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Old 04-06-2015, 08:25 PM   #1
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Painless Group 27 Battery Installation

OK folks,

Due to a comment that I made in another thread about a painless way to put a pair of group 27 batteries into Airstream's tongue mounted battery box, I decided to post a photo of an upgrade that I just finished. Don't know if anyone has posted this before, but it was one of those 'OMG' moments when it hit me a couple of days ago.

No more cutting, painting or sweating it.

Just look at the photo below and all will be revealed....

In fact, the threaded rod and spin-on retainer still work as there is room to move the batteries fore and aft against their respective walls, leaving enough space to replace the rod.
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Old 04-06-2015, 08:58 PM   #2
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I'll be the first to ask the dumbest of questions (everyone else can thank me later :-) )

1) so you're going east/west instead of north/south in the box?

2) totally missed how the threaded rod can fit - looks like the batteries are touching with no space for that rod.

3) how do those get wired? My non-agm batteries have the full post and a threaded post - those Lifelines don't seem to have the added posts.


Yes - I am clueless but willing to learn. Thanks!
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Old 04-06-2015, 09:04 PM   #3
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There is room to move the batteries apart to fit the threaded rod in, as they slide under the front and rear lips. Plenty of room for the rod. I had just dropped them in for this shot to see if they fit. THEY DID!!!

The raised posts on these Lifelines (hidden under the colored caps) are even with the top of the batteries. Most other battery brands are a bit shorter and have raised posts, but the overall height of the posts is the same.

The orientation is transverse rather than longitudinal along the front/back axis. Side to side in plain English.

These Lifelines accept the automotive style clamps on the posts and also have a bolt in the top of the post for use of eyelet type cable ends. In fact, I remove the post extenders and drop the eyelets to the actual surface of the connection area.

I'll try to get a shot from the client tomorrow and post it here.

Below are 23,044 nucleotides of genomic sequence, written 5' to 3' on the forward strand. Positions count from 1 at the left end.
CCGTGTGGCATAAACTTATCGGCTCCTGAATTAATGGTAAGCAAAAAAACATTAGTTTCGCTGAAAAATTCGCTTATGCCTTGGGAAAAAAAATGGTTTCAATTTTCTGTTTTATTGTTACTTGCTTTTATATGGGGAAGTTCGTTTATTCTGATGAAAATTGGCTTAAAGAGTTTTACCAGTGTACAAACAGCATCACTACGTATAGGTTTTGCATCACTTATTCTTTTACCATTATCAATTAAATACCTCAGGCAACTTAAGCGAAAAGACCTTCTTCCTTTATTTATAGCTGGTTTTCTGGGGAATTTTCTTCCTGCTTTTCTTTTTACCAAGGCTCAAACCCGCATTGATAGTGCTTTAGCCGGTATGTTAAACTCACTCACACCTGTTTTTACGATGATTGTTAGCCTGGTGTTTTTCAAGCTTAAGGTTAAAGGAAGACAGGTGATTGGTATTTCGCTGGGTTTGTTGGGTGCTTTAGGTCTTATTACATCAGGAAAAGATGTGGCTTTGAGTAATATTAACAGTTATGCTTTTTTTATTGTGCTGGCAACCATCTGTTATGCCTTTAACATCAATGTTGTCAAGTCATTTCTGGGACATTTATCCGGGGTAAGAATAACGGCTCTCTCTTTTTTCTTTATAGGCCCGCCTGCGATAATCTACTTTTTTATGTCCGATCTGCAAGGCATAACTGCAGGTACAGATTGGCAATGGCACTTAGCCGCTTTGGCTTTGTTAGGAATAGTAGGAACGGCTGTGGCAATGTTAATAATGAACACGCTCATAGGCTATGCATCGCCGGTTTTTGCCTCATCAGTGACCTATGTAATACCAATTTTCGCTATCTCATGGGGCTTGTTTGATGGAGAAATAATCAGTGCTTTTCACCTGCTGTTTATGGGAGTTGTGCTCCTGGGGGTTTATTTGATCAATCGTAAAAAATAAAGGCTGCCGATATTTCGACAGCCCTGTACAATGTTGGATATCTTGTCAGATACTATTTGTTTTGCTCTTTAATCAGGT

Thanks!
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Old 04-06-2015, 09:31 PM   #4
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Very nice. Any drawbacks to adding a single up there to augment my existing rear mounted battery? I plan to do a 2X6V system when I refurb the Sovereign but plan to double up the 12V on the Argosy...
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Old 04-07-2015, 06:00 AM   #5
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Quote:
Originally Posted by mnmhays View Post
Very nice. Any drawbacks to adding a single up there to augment my existing rear mounted battery? I plan to do a 2X6V system when I refurb the Sovereign but plan to double up the 12V on the Argosy...
Not a problem 'physically', but electrically as all batteries in a given battery bank should be of the same size, manufacturer and even date code, placed as close as possible. Charging problems always result from using different batteries of varying ages in the same bank.
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Old 04-07-2015, 09:20 AM   #6
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Are two Group 27s a better combination or two 6 volts?
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Old 04-07-2015, 09:22 AM   #7
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Almost the same capacity, but 6VDC golf cart batteries have displayed their durability and extended life over time.


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Old 04-07-2015, 09:24 AM   #8
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I install 6VDC batteries over 12VDC batteries about 20:1


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Old 04-07-2015, 09:46 AM   #9
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But the 6V's weight more.

I didn't do the above method. but have flooded 27's: http://www.airforums.com/forums/f449...al-131188.html

Then there is the Trojan 31Xhs : flooded 260 amp hours, less weight than two 6V's

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Old 04-07-2015, 09:58 AM   #10